Mestre Vitalino e artistas pernambucanos. Guacira Waldeck, ed. Rio de Janeiro: Centro Nacional de Folclore e Cultura Popular, 2009. 48 pp.*
The theme of this brief exhibition catalogue might be framed as Brazilian “backwoods” art goes to town. From December 18, 2009 to March 28, 2010 the Centro Nacional de Folclore e Cultura Popular [National Center of Folklore and Popular Culture] in Rio de Janeiro, Brazil held an exhibition paying homage to Vitalino Pereira dos Santos (1909-1963), considered one of Brazil’s most important visual artists. “Mestre Vitalino e artistas pernambucanos” included woodcuts, wooden carvings, and ceramics made by “Master Vitalino” and other artists from the Northeastern Pernambuco state.
Anthropologist Guacira Waldeck was the chief writer and editor of the exhibit’s accompanying catalogue, Mestre Vitalino e artistas pernambucano. The catalogue’s many illustrations are mostly in color yet are small and include little contextualizing information. For the Portuguese reader the slim catalogue’s strength is Waldeck’s consideration of Master Vitalino’s historical impact on Brazilian visual art.
In the 1930s and 1940s, Brazil saw an increased interest in folklore and folk art among its artists and intellectuals. A founding member of the Modernist art movement, Mario de Andrade was instrumental in generating interest in Northeastern artists in his pursuit of a distinctly Brazilian “authentic” aesthetic. For the Modernists, the country’s “backwoods” region was a font of authentic tradition. U.S. trained anthropologists Gilberto Freyre (who studied at Columbia University under Franz Boas) and René Ribeiro (who worked at Northwestern University with Melville Herskovits) also cultivated interest in the region with their studies of Northeastern Brazilians. In the 1960s Ribeiro published a catalogue documenting Vitalino’s work elevating the Pernambucan from anonymous craftsman to influential figurative artist.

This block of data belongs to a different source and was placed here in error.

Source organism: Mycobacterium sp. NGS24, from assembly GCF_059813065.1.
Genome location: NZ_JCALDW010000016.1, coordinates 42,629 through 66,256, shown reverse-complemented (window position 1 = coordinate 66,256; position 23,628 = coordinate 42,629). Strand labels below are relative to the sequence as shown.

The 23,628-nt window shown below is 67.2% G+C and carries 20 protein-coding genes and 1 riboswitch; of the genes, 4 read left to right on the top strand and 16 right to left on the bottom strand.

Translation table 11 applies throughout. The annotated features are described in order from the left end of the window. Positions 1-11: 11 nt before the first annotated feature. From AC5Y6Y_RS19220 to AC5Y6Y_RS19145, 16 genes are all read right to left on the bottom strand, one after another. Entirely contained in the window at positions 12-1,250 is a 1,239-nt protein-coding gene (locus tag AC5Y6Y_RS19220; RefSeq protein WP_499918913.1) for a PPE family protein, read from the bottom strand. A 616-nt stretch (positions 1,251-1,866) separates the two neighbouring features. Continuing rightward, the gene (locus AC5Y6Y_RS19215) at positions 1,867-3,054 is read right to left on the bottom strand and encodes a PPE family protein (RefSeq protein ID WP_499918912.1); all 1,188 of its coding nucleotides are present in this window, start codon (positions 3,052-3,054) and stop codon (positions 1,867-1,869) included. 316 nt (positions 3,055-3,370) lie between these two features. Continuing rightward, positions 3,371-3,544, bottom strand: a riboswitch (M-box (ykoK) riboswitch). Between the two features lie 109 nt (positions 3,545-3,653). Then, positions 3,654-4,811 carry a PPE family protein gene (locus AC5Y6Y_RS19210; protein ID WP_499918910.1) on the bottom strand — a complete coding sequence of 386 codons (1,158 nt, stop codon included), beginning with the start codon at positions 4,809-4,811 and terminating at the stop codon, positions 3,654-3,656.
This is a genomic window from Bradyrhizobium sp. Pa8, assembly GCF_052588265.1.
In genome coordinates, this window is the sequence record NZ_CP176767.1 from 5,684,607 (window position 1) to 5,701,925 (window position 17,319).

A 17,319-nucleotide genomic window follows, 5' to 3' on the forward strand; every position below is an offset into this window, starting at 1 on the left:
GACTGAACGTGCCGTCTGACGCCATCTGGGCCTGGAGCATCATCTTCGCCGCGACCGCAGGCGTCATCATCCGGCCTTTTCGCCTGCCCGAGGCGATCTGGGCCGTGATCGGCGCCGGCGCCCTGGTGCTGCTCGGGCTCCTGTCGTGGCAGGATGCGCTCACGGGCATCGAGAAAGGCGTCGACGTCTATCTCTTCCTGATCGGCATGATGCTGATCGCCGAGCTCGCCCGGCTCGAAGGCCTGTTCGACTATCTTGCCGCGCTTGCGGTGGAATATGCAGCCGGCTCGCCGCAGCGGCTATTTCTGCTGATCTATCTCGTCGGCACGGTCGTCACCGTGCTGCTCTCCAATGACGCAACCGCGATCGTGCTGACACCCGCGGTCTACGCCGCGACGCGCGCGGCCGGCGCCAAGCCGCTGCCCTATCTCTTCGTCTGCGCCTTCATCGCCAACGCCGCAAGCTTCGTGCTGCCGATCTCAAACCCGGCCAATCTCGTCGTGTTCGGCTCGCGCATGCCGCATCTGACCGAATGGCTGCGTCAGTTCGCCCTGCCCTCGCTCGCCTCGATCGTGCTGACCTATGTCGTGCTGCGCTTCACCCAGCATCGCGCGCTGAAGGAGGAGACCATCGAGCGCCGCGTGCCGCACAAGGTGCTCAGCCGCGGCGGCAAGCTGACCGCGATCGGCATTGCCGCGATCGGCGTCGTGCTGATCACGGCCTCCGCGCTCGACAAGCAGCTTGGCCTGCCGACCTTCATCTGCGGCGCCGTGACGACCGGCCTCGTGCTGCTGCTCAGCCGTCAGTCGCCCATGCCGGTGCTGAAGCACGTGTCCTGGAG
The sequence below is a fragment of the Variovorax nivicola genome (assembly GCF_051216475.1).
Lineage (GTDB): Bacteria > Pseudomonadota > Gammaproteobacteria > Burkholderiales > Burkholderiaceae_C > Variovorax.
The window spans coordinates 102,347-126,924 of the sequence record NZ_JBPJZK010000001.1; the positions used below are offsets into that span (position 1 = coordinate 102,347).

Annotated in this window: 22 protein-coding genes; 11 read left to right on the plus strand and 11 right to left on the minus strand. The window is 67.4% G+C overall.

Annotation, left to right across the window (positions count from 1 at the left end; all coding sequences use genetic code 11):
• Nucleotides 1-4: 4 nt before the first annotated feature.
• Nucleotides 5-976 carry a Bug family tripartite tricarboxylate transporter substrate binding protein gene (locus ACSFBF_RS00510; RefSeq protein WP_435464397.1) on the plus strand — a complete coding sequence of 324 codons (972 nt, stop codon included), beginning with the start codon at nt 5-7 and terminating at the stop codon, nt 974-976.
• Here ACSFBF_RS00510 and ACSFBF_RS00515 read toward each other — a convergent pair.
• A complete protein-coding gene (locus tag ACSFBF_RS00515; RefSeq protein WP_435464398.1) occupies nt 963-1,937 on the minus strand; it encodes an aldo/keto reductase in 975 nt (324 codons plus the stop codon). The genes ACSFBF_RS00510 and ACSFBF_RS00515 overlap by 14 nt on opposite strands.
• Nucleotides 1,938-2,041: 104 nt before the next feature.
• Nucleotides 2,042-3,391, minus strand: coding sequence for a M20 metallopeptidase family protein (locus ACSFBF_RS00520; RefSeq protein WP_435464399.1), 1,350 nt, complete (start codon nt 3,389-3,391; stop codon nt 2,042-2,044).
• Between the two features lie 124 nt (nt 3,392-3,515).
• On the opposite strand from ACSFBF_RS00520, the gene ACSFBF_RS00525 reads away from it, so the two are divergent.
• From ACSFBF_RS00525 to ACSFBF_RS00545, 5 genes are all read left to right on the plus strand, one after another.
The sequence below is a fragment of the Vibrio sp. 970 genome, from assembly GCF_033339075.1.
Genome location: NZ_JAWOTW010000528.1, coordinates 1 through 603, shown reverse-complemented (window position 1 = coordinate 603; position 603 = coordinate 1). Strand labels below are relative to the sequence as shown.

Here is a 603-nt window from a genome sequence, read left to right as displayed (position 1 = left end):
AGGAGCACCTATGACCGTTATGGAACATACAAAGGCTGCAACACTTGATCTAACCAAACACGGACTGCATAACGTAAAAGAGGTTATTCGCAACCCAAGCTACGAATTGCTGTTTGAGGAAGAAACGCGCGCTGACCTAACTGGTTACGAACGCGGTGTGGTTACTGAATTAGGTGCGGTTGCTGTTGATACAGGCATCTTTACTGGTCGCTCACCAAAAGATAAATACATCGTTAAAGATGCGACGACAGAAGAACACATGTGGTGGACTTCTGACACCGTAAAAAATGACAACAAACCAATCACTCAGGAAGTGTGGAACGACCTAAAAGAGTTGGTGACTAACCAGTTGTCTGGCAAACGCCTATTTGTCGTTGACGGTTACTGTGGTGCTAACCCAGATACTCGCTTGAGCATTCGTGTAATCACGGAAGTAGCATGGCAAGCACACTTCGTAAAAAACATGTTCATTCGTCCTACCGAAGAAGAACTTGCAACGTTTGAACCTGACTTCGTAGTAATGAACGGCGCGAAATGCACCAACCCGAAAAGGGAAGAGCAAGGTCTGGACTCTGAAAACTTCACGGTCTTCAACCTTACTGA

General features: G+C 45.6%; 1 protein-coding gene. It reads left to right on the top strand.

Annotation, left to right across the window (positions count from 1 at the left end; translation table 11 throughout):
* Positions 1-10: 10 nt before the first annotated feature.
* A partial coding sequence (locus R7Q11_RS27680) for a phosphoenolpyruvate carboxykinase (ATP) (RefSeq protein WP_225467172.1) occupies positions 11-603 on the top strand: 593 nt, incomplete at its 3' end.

As Waldeck’s newer catalogue makes clear, Master Vitalino’s influence on Brazilian art cannot be overstated. Elements of Vitalino’s spare style and figurative depictions of quotidian Northeastern life are evident today in ceramics found in tourist shops, street markets, galleries, museums, and Brazilian homes.
Lori Hall-Araujo is former Collection Manager for Costumes at the Chicago History Museum. She is currently a doctoral candidate in the Department of Communication and Culture at Indiana University. Her research focuses on dress as situated bodily practice. Her current project focuses on the social and cultural significance of Carmen Miranda in diverse periods and social settings.
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